Gulf countries urged to allow natural gas prices to rise
Arabian Gulf countries should take advantage of current market conditions and allow natural gas prices to rise to attract investment that will be needed to meet sharply rising demand over the next couple of decades, industry experts say.
Several countries, including the UAE, have already started to roll back long-standing energy and other utility subsidies, but they have yet to address the supply side, where price caps on the amount producers receive for natural gas output has discouraged private sector investment.
The Middle East and North Africa is growing faster than any other region apart from Asia in terms of natural gas demand, Patrick Allman-Ward, chief executive of Dana Gas, the region’s largest independent oil and gas company, based in Sharjah, told the Gas Arabia Summit in Dubai.
“Energy consumption in Mena is set to double by 2040 and natural gas’s share is up a third at half the total in the last 10 years and is set to increase further”, making the Mena natural gas market nearly on a par with Europe’s and growing nearly as fast as China’s gas demand, Mr Allman-Ward said.
The region has huge gas resources – about 80 trillion cubic metres of proved reserves – but much of that is in the form of “gas caps” associated with oil reserves and will not be recoverable until the oilfields are depleted. The recoverable gas reserves are mostly located in Qatar, Iraq and Iran, and “large parts of Mena gas reserves are not accessible to private capital”, Mr Allman-Ward said.
This is a particular concern for countries like the UAE, which face a short-term gas crunch as demand outstrips domestic supply. The limited number of projects, such as Dana Gas’s Zora development off the coast of the northern Emirates, will make only a small dent in the UAE’s growing gas needs and future private investment will not be forthcoming until price caps for producers – which are around US$4 per million btu – are allowed to rise toward the prices paid to import liquefied natural gas, which is between $11 and $14 per million btu.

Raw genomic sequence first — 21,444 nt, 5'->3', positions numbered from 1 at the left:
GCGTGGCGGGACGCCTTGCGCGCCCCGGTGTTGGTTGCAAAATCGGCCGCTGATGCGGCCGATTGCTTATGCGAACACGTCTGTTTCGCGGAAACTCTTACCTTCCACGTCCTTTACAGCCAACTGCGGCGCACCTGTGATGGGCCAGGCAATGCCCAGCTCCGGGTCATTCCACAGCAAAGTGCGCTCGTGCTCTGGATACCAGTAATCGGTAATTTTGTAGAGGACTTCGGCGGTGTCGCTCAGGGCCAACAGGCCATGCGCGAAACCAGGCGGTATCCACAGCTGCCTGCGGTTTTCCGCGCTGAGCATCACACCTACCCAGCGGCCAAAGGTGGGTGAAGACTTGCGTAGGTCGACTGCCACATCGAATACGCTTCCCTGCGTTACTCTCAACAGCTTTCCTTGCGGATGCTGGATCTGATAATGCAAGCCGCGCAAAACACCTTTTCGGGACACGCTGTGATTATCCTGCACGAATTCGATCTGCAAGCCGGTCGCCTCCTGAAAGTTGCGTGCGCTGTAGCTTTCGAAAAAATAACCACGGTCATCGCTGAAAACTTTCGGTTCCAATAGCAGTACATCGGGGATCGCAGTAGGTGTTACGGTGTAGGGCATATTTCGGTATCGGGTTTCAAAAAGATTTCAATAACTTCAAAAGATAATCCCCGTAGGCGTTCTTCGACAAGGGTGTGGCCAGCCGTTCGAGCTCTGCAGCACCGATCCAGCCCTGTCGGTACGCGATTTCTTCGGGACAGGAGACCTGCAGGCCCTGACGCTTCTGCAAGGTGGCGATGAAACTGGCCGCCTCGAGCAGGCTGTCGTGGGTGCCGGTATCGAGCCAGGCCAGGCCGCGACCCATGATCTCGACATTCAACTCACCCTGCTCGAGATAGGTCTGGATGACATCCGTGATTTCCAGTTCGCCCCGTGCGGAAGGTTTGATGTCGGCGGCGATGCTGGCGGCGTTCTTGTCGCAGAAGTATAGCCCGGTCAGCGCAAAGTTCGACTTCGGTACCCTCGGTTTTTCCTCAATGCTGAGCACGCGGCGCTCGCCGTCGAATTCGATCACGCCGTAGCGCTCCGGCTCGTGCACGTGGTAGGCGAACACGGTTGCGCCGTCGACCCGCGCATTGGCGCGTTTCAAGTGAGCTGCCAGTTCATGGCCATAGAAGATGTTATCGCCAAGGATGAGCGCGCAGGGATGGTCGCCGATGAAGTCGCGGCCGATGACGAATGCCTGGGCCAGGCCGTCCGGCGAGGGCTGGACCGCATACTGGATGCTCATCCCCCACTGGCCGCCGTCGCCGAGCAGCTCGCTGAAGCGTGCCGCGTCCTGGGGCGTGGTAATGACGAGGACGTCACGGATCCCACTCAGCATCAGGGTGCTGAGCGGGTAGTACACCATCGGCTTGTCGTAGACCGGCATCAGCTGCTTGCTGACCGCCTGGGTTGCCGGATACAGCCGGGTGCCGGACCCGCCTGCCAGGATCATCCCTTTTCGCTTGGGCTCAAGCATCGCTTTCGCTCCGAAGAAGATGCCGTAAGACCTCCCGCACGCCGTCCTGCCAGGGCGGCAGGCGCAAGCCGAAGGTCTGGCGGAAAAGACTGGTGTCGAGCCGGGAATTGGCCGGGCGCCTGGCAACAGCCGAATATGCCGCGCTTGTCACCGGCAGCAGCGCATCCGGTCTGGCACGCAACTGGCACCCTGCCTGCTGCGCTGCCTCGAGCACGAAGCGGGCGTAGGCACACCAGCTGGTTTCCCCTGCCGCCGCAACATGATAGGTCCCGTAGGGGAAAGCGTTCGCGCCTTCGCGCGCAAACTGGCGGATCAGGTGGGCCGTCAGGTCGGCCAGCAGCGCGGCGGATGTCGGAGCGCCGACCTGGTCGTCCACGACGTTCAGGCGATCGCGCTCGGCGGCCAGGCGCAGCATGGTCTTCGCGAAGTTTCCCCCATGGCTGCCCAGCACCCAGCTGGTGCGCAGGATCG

“The current price structures cannot be durable,” said Robin Mills, the head of Dubai-based Manaar Energy Consulting. “Abu Dhabi [has] enormous gas resources but also gas demand, especially for reinjection into oilfields. So it is facing a crunch even with sour gas [from the Al Hosn Shah gasfield] ramping up.
“This is a feature we see in almost every country in the region over the next two decades,” Mr Mills said, “and many will do well to maintain their position as gas exporters as more and more is eaten up by domestic consumption.”
There is much that countries can do in terms of changing policy to reduce subsidies and encourage investment. Already there have been initiatives to take advantage of the current worldwide slump in oil and gas prices.
Abu Dhabi, for example, raised electricity prices for consumers from January 1 to help curb consumption, and Emiratis will pay for water for the first time. The UAE energy minister, Suhail Al Mazrouei, last week said subsidies were becoming unsustainable as the cost of extracting fossil fuels rises, and lifting fuel subsidies is “just a matter of time”.
Neighbouring Oman doubled the price businesses pay for natural gas starting this month, while Kuwait removed subsidies on diesel and kerosene, although it said it would keep the price of power and petrol unchanged for now. Other measures will be needed to encourage investment in exploration.
“The huge boom in the US natural gas market is a success story of entrepreneurship,” said Uwe Salge, regional general manager of the German oil and gas services company Wintershall. This was made possible by a whole range of favourable conditions, including land ownership laws and easy access to capital.
And while there may be compelling arguments on the demand side to lift subsidies, there may be just as persuasive arguments for keeping some in place, according to David Kirsch, head of consulting at Energy Intelligence.
“We can all say that natural gas prices are too low in the GCC … but sometimes you need to look wider at the economic purpose,” Mr Kirsch said. “In Saudi Arabia, for example, the fundamental calculation is not just about power generation but about cheap energy for the petrochemicals industry and supporting jobs. That’s why subsidies in some GCC countries have a lot more political durability than in other places, like India.”
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Updated: January 14, 2015 04:00 AM